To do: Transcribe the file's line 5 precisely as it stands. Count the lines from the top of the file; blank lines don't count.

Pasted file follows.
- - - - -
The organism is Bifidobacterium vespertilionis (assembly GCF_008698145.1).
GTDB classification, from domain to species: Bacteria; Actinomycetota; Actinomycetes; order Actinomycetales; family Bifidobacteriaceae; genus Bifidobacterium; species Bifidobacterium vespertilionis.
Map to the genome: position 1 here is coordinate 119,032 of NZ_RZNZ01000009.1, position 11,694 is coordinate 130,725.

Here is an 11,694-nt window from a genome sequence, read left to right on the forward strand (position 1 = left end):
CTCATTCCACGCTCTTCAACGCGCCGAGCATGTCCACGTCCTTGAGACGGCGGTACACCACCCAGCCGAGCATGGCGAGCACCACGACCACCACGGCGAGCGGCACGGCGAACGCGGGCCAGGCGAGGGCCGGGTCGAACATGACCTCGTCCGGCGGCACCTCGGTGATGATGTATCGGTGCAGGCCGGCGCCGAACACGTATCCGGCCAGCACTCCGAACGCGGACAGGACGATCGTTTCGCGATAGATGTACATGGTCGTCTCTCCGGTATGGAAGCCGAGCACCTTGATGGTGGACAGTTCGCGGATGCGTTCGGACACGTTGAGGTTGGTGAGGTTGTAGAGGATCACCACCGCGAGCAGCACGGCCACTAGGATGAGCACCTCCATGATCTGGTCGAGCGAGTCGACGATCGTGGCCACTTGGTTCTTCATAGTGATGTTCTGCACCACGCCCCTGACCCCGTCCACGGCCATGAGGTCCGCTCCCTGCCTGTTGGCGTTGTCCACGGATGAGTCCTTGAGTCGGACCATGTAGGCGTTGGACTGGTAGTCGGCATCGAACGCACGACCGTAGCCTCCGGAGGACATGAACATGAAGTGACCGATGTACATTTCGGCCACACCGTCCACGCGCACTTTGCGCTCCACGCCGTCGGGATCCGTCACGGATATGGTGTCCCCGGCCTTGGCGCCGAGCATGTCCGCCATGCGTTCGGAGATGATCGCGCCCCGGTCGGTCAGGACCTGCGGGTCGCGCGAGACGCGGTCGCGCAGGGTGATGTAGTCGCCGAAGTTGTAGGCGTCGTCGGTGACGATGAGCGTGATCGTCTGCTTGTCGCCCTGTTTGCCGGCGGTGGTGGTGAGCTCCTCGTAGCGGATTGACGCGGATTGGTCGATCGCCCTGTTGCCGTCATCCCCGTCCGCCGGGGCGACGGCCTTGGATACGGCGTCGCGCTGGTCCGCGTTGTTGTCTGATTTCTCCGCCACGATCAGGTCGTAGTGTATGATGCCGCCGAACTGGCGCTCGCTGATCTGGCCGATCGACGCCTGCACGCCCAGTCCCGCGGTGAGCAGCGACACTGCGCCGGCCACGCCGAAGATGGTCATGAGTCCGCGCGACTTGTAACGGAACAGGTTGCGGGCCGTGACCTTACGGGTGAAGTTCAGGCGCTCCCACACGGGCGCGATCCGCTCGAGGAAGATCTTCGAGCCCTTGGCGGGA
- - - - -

CTCATTCCACGCTCTTCAACGCGCCGAGCATGTCCACGTCCTTGAGACGGCGGTACACCACCCAGCCGAGCATGGCGAGCACCACGACCACCACGGCGAGCGGCACGGCGAACGCGGGCCAGGCGAGGGCCGGGTCGAACATGACCTCGTCCGGCGGCACCTCGGTGATGATGTATCGGTGCAGGCCGGCGCCGAACACGTATCCGGCCAGCACTCCGAACGCGGACAGGACGATCGTTTCGCGATAGATGTACATGGTCGTCTCTCCGGTATGGAAGCCGAGCACCTTGATGGTGGACAGTTCGCGGATGCGTTCGGACACGTTGAGGTTGGTGAGGTTGTAGAGGATCACCACCGCGAGCAGCACGGCCACTAGGATGAGCACCTCCATGATCTGGTCGAGCGAGTCGACGATCGTGGCCACTTGGTTCTTCATAGTGATGTTCTGCACCACGCCCCTGACCCCGTCCACGGCCATGAGGTCCGCTCCCTGCCTGTTGGCGTTGTCCACGGATGAGTCCTTGAGTCGGACCATGTAGGCGTTGGACTGGTAGTCGGCATCGAACGCACGACCGTAGCCTCCGGAGGACATGAACATGAAGTGACCGATGTACATTTCGGCCACACCGTCCACGCGCACTTTGCGCTCCACGCCGTCGGGATCCGTCACGGATATGGTGTCCCCGGCCTTGGCGCCGAGCATGTCCGCCATGCGTTCGGAGATGATCGCGCCCCGGTCGGTCAGGACCTGCGGGTCGCGCGAGACGCGGTCGCGCAGGGTGATGTAGTCGCCGAAGTTGTAGGCGTCGTCGGTGACGATGAGCGTGATCGTCTGCTTGTCGCCCTGTTTGCCGGCGGTGGTGGTGAGCTCCTCGTAGCGGATTGACGCGGATTGGTCGATCGCCCTGTTGCCGTCATCCCCGTCCGCCGGGGCGACGGCCTTGGATACGGCGTCGCGCTGGTCCGCGTTGTTGTCTGATTTCTCCGCCACGATCAGGTCGTAGTGTATGATGCCGCCGAACTGGCGCTCGCTGATCTGGCCGATCGACGCCTGCACGCCCAGTCCCGCGGTGAGCAGCGACACTGCGCCGGCCACGCCGAAGATGGTCATGAGTCCGCGCGACTTGTAACGGAACAGGTTGCGGGCCGTGACCTTACGGGTGAAGTTCAGGCGCTCCCACACGGGCGCGATCCGCTCGAGGAAGATCTTCGAGCCCTTGGCGGGA